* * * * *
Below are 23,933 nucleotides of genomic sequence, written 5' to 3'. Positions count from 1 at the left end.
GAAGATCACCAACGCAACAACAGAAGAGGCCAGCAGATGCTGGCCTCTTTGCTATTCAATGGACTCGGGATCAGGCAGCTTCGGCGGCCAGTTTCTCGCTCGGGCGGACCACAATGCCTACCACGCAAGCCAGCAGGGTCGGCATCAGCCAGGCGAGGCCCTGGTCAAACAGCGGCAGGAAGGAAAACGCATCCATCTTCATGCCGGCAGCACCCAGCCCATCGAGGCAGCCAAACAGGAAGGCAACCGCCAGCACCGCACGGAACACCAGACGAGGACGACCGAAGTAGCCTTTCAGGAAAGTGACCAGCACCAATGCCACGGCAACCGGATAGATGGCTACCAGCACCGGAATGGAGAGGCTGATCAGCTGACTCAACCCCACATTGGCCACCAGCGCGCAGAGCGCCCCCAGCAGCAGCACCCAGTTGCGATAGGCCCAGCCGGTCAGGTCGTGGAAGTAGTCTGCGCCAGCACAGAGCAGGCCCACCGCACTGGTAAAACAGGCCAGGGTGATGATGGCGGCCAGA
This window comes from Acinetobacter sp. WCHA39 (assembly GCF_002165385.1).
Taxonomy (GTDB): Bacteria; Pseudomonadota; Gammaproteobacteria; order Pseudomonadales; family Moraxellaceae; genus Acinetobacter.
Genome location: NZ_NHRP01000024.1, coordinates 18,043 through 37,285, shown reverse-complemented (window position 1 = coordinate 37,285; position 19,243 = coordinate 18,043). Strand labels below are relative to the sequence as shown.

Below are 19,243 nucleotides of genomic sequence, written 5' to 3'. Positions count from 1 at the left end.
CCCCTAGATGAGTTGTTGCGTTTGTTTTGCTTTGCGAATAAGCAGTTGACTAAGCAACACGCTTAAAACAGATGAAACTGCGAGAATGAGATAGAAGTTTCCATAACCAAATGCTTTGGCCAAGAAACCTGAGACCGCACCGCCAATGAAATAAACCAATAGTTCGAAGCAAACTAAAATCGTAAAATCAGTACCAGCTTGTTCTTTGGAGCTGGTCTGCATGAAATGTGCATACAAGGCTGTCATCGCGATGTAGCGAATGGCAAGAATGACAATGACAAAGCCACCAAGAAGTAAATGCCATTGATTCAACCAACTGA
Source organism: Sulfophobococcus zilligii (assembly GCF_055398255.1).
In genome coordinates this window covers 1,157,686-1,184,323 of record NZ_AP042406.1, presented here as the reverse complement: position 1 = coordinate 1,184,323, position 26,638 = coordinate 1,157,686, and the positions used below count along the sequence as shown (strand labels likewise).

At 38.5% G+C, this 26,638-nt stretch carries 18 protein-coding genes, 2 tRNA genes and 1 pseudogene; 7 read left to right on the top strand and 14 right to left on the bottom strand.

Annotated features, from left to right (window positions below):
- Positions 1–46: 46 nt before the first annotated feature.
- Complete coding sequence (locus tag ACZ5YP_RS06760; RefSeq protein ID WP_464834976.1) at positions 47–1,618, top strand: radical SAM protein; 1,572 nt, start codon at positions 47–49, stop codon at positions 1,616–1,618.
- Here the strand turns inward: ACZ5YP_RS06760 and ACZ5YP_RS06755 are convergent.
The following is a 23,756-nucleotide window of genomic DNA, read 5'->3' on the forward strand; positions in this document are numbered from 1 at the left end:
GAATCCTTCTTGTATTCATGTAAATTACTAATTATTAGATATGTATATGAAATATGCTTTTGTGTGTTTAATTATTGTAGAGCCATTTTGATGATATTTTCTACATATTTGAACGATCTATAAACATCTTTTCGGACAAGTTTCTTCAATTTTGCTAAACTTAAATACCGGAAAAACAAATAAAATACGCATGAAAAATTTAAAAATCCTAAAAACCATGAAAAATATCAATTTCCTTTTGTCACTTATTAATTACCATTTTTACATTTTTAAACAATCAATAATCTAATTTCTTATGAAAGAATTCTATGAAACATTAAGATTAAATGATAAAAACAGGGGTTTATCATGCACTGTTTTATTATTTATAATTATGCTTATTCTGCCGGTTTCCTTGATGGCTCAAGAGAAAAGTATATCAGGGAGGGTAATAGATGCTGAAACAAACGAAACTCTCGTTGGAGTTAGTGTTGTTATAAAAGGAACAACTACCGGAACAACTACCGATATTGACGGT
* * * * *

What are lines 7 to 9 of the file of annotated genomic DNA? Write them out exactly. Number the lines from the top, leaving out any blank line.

CCCCTAGATGAGTTGTTGCGTTTGTTTTGCTTTGCGAATAAGCAGTTGACTAAGCAACACGCTTAAAACAGATGAAACTGCGAGAATGAGATAGAAGTTTCCATAACCAAATGCTTTGGCCAAGAAACCTGAGACCGCACCGCCAATGAAATAAACCAATAGTTCGAAGCAAACTAAAATCGTAAAATCAGTACCAGCTTGTTCTTTGGAGCTGGTCTGCATGAAATGTGCATACAAGGCTGTCATCGCGATGTAGCGAATGGCAAGAATGACAATGACAAAGCCACCAAGAAGTAAATGCCATTGATTCAACCAACTGA
Source organism: Sulfophobococcus zilligii (assembly GCF_055398255.1).
In genome coordinates this window covers 1,157,686-1,184,323 of record NZ_AP042406.1, presented here as the reverse complement: position 1 = coordinate 1,184,323, position 26,638 = coordinate 1,157,686, and the positions used below count along the sequence as shown (strand labels likewise).